Trinity soccer goalie breaks school record


Eventually, Genesis Munoz hopes her current avocation meshes with her future occupation, making saves.

Munoz, a Trinity Lutheran senior, is the goalie for the girls soccer team. After college at Indiana University and additional training, her goal is to save people as a doctor.

One mission at a time.

Munoz, who keeps hurling her body in front of the ball when other teams kick, has established a school record for saves during three-plus years in net, with 369 and counting during Trinity’s current, but on-going season.

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Her skills on display diving to her right, diving to her left, going to her knees — whatever it takes to block the ball from becoming a score — are really an adaptation of what Munoz does best in another sport.

Munoz is also the catcher for Trinity’s softball team and over her high school career she has blockaded her share of potential wild pitches and passed balls.

"Positioning," Munoz said of the key to stopping the two different sized round balls from doing her teams damage. "Getting to the right angle is a bit challenging."

Whatever the sport, soccer, hockey, field hockey or lacrosse, whenever a keeper is part of the lineup, she is the last line of defense. If the defense breaks down and the other team breaks through for a threatening shot, it falls on the goalie to stifle the opportunity.

Sometimes the keeper gets lonely because her team dominates and all of the action is on the other end. Other times the night can be quite hectic. Munoz has experienced both lately.

Last Saturday, in a 7-0 home Senior Day win over Austin when her parents, Orlando and Marilyn, joined her on the field pre-game, she only spent the game’s first 40 minutes as keeper, making just two saves. Tuesday night, in a 1-0 loss to Jennings County, Munoz stopped 11 of 12 shots.

The Cougars, 5-5, had a wide territorial advantage in the shutout of Austin and for long minutes Munoz, wearing a bright orange shirt with No. 0 on the back to set her role apart from the other fielders in their regular uniforms, had few responsibilities.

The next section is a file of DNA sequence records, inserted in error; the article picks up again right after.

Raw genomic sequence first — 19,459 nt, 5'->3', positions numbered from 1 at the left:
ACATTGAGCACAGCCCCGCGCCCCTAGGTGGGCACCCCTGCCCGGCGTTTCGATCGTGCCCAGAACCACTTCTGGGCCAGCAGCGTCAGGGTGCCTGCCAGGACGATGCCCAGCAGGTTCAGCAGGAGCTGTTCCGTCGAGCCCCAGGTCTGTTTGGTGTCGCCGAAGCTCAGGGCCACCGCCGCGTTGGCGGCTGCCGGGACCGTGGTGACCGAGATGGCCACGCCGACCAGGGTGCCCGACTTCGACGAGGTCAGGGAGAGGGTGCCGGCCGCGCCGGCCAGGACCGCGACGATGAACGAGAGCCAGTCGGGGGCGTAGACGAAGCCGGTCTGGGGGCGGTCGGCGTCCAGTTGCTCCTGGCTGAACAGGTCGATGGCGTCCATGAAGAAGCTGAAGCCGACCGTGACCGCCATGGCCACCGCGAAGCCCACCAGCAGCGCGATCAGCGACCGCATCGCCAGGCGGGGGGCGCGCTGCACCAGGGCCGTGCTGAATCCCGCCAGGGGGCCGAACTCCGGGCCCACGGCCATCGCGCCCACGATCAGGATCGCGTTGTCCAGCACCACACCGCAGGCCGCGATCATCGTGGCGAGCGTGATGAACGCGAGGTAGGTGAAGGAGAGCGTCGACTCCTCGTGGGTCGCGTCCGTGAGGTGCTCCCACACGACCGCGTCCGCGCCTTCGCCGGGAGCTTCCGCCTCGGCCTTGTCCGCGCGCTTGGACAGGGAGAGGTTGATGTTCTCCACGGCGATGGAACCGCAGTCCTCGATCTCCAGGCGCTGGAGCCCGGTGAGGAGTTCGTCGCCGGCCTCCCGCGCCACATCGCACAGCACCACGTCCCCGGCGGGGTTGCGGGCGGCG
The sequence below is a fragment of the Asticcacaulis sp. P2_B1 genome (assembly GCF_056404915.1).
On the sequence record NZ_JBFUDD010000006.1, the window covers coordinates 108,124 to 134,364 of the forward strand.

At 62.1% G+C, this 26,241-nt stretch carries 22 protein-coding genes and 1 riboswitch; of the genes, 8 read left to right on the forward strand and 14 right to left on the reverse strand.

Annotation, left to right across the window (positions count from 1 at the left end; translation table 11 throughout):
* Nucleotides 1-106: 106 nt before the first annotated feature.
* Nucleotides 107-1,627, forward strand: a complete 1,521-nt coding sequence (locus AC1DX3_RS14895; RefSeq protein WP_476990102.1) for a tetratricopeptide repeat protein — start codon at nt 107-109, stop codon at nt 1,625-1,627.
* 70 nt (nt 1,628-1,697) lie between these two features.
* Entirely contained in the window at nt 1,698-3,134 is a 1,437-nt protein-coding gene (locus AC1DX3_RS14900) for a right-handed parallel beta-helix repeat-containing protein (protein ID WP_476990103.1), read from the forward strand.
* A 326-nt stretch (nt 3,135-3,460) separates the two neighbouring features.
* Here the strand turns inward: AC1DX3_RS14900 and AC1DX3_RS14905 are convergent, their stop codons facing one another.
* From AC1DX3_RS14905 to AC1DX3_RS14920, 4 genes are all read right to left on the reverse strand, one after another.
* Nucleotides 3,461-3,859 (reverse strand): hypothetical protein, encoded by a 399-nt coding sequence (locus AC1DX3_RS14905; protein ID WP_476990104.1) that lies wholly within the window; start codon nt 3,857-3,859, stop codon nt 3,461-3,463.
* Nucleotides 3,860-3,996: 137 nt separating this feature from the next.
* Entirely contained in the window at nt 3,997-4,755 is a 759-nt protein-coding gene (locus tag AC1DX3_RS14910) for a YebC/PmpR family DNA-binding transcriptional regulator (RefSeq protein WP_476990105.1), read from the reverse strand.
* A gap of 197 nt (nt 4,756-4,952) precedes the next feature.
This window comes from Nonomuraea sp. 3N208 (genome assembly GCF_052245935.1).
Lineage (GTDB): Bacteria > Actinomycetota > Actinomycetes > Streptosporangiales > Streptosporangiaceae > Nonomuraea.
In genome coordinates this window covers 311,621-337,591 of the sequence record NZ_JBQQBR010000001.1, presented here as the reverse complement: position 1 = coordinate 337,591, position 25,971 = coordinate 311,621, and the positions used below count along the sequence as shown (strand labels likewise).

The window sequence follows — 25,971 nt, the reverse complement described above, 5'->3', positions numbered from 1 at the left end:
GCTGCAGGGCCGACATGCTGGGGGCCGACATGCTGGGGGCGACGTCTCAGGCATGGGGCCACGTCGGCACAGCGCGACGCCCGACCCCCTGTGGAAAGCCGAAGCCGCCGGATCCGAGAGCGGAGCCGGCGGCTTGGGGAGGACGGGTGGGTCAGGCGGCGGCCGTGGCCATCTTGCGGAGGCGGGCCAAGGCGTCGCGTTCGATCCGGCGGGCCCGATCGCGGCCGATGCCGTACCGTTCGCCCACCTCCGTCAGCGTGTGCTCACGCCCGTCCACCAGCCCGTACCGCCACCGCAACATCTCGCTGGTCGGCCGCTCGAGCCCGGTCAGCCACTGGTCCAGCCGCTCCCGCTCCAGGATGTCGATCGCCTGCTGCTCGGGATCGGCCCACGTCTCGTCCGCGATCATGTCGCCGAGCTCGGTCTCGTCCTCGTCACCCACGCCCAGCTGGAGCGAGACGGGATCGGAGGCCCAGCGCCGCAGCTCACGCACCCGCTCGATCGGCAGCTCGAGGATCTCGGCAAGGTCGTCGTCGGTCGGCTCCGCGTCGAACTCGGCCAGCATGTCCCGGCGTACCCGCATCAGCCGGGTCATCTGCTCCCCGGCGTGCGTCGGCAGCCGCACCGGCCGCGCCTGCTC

Whenever feasible, Munoz shouted instructions to the other Cougars, a goaltender’s prerogative due to owning the best view of the entire field.

"I try to help them," Munoz said of her chatter. "I tell them where we need them. I tell them where the ball is."

Asked if teammates think she is bossy, Munoz laughed and said, "Probably so. I hope in a good way."

Although the catcher in softball protects home plate from runners rather than a net from shooters, Munoz thinks the jobs have much in common.

"I always have a 100 percent clear view of the field," Munoz said.

Munoz was Trinity’s keeper as a freshman and a sophomore, and is again this season, but her goal-tending career was interrupted last year. She played four games in net.

Making a save, Munoz broke a finger on her left hand during the first half of a game. She stayed in, but had the digit examined at half-time and it was then the extent of the wound was realized.

Except for the keeper, soccer players are not allowed to touch the ball with their hands. Munoz moved to the field full-time while her finger healed. She played, but not in her principal role.

Surprising her, in the Austin game, Munoz was subbed out of net, changed jerseys, put on home uniform No. 17, and became a center mid-fielder for the second half.

"It never happens," Munoz said of her playing a dual role in the same match. "We were ahead by enough."

Munoz made her share of passes and exhibited solid footwork dribbling when moving the ball up-field.

"She’s actually a very good field player," said coach Thom Hayes, who sometimes calls Munoz "G" for short.

"Genesis will be the first keeper in the Trinity girls program history to have played the position for four years," he said.  "That said, her 300-plus (and counting) saves will set the bar high for future Trinity goal keepers."

Ashley Goecker did most of the goal-tending work last year in Munoz’s place and kept busy.

"Ashley did put up an impressive 220 saves in the 2019 season alone," Hayes said.

Munoz doesn’t know if she will compete in college, but it will most likely be softball. which she considers her best sport and where she has been a .500 hitter.

Still, in soccer, Munoz’s save percentage is much higher than that.

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